Virginia Caucus Hopes To Limit Police Data Collection, Storage
ROBERT SIEGEL, HOST:
Concerns about new technologies used by law enforcement have led to an unusual political alliance in Virginia. A coalition of libertarian and progressive lawmakers is working to place limits on what the police can do with drones and other devices. It's called the Ben Franklin Privacy Caucus. Richard Anderson is a Virginia delegate from Prince William County and a Republican. Welcome to the program.
RICHARD ANDERSON: Thank you, sir.
SIEGEL: And I want you to talk about a couple of new technologies that give you concern about privacy, starting with license plate readers - cameras on police cars that take pictures of license plates and store information about where they've been spotted. You have a problem with that one.
ANDERSON: Right. We do across the spectrum of the Ben Franklin Privacy Caucus. We have law enforcement vehicles that carry this equipment, and they're able to take literally thousands and thousands of photographs every hour. And by piecing that information together, they are certainly able to determine the whereabouts, the habit patterns, the associations, the interests and all those sorts of personal things that I think most American citizens would rather be protected.
SIEGEL: You know, this is an odd one because I think the reason we have license plates is so that people can identify vehicles and who owns them. That is, we could say let's not have license plates. Why do we have them? It just seems now we have a technology that can actually track license plates.
ANDERSON: Right. We now have a technology that can really piece together the pieces and connect all the dots in a way that creates, I think, uncertainty in the American society. It certainly creates an ill-at-ease sort of response among the many citizens with whom I have spoken. It's just an inherently American quality that we have an expectation of privacy.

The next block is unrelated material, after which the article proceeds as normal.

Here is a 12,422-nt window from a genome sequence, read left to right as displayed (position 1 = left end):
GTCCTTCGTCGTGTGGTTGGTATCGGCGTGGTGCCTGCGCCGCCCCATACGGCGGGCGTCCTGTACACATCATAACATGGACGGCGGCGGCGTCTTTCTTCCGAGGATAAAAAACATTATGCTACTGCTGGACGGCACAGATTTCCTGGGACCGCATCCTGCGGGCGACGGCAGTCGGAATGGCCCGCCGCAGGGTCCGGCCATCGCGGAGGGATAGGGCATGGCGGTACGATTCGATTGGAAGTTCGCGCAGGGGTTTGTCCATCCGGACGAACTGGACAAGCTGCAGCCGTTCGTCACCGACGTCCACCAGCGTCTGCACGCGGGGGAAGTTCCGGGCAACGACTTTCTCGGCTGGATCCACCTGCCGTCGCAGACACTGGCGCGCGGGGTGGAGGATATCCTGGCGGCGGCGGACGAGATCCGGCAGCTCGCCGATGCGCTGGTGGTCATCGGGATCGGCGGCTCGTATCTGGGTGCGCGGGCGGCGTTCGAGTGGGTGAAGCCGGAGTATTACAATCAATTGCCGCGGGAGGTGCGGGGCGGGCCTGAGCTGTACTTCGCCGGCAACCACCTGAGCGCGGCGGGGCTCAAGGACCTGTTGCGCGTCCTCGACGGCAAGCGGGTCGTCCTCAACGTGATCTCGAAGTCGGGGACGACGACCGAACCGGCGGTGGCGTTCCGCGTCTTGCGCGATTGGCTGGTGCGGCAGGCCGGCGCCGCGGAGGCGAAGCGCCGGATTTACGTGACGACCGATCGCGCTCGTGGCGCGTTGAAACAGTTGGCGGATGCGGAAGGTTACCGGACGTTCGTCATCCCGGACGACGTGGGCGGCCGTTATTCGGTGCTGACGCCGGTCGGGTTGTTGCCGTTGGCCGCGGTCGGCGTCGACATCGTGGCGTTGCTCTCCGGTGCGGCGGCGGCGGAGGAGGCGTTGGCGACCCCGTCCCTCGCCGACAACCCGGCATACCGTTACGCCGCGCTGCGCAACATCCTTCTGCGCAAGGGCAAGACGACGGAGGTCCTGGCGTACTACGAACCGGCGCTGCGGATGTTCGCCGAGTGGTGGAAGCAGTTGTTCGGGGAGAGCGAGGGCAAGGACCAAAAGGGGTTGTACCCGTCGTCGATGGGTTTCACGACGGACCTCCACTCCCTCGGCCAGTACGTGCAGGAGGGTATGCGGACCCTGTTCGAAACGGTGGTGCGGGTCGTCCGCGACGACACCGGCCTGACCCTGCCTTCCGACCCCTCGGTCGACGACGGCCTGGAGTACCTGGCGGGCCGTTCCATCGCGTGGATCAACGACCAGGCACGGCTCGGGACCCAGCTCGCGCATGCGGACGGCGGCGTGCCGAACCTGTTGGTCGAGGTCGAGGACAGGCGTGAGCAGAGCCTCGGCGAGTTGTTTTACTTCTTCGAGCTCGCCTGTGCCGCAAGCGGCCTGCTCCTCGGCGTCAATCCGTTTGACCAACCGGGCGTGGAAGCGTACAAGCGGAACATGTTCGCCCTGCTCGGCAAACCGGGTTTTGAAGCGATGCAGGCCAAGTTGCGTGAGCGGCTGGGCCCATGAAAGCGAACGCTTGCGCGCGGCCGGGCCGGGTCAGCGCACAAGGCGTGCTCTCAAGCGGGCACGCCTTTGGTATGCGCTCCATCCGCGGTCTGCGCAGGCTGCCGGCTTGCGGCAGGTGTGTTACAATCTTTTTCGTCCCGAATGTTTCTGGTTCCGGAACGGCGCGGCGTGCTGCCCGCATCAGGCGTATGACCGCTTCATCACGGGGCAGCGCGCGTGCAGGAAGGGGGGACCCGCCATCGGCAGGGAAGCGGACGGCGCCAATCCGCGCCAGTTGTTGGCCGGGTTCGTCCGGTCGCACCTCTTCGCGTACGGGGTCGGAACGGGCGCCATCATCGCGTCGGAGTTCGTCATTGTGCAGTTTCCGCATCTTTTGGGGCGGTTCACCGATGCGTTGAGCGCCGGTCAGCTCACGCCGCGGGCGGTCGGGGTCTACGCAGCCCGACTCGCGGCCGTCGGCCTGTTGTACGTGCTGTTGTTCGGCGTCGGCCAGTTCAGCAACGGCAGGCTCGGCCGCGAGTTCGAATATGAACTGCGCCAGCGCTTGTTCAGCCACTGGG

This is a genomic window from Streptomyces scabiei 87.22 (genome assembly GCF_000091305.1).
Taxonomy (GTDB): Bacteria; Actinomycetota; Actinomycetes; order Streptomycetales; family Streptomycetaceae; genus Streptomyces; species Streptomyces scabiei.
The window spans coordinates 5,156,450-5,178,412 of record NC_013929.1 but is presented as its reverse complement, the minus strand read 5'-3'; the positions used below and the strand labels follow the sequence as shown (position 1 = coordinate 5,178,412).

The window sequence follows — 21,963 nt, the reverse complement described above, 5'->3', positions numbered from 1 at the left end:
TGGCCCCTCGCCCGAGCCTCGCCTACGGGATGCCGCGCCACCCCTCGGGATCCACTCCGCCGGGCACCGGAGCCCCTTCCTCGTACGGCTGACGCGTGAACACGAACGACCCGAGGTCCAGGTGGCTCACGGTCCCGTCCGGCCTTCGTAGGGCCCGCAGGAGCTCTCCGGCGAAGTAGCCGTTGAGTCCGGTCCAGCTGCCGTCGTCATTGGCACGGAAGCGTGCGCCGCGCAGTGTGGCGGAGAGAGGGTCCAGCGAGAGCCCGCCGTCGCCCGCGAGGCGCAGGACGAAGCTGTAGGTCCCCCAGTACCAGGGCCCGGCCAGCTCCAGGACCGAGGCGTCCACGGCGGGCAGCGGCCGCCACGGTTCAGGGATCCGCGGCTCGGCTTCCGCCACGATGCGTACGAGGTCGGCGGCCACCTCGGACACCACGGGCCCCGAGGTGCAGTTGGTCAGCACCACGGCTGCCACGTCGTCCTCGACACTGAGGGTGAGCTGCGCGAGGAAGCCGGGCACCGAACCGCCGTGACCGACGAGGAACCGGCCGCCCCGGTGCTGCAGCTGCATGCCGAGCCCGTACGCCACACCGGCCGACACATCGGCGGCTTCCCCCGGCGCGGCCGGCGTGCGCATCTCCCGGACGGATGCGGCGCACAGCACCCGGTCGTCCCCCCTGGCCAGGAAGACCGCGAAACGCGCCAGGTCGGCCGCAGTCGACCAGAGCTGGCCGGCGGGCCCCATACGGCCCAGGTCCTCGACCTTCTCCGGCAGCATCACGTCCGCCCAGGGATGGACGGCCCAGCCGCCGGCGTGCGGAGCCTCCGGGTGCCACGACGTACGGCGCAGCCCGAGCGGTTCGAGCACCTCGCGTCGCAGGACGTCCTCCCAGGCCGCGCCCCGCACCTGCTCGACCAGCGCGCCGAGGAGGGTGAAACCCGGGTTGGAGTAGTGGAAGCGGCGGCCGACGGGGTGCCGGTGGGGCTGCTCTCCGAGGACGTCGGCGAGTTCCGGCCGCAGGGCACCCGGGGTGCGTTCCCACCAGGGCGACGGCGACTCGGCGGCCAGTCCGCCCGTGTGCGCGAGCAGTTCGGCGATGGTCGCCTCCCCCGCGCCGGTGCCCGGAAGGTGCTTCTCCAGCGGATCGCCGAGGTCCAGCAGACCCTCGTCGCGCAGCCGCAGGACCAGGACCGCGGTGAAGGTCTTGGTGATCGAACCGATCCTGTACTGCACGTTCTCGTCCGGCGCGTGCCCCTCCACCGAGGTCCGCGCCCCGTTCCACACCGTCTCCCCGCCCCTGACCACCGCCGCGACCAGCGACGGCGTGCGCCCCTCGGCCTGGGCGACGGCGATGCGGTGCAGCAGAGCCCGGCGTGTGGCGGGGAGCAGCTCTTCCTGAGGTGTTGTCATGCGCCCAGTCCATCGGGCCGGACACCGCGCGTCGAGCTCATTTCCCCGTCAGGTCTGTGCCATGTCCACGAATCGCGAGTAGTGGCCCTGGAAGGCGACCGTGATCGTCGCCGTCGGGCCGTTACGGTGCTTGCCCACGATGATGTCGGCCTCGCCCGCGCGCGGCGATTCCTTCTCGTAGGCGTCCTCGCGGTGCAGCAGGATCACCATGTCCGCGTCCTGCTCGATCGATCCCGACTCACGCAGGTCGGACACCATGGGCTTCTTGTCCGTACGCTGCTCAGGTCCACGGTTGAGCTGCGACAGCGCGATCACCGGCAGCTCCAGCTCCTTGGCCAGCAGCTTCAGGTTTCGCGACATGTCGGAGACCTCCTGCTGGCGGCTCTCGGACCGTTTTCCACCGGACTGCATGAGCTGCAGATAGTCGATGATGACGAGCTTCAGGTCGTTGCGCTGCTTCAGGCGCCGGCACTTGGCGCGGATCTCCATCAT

SIEGEL: But it's the storage of data that worries you here. Is a potential solution here simply dropping the data after a certain period of time?
ANDERSON: After a certain period of time. I carried a bill this year to do just that. I and a Democratic senator - he and I cochair the Ben Franklin Privacy Caucus. We carried a very similar bill - slight differences. It's in conference right now. But essentially what it said is that law enforcement can collect this data. They can keep it for seven days. At the end of that one-week period, they have to dump it from their system unless they can define a definitive nexus to a criminal activity. Then they can keep it for as long as they need to prosecute.
SIEGEL: Talk about another device - Stingray. I gather this acts like a kind of a cell phone tower that allows police to intercept mobile phone signals.
ANDERSON: Correct. The Stingray device - I've only been exposed to that recently because, again, we had focused on license plate readers. But it mimics a cell phone tower, and everything within its range it can sweep up amazingly - minute and personal information of a very sensitive quality. So this year, we addressed that in the Ben Franklin Privacy Caucus. Two of our delegates carried a bill. We required that a warrant had to be issued for real-time collection of cell phone information. And essentially what we did is we required a criminal warrant before a stingray can be used.
SIEGEL: So that police couldn't just go on a fishing expedition of tuning in to whatever they could possibly hear.
ANDERSON: That's correct. It's a very real concern.
SIEGEL: And why, in Richmond, Va., in a state that give the country so many of its founding fathers and framers, why name your caucus for Ben Franklin?
ANDERSON: Well, very simply - and I'm paraphrasing here. But Ben Franklin essentially said at one point during his lifetime, among many things - he said, those who would trade privacy for a bit of security deserve neither privacy nor security. And that kind of captures the spirit of what we're trying to do here.
SIEGEL: Richard Anderson, thank you very much for talking with us.
ANDERSON: All right. Thank you.
SIEGEL: Mr. Anderson is a Republican member of the Virginia House of Delegates for Prince William County. He spoke with us from Richmond. Transcript provided by NPR, Copyright NPR.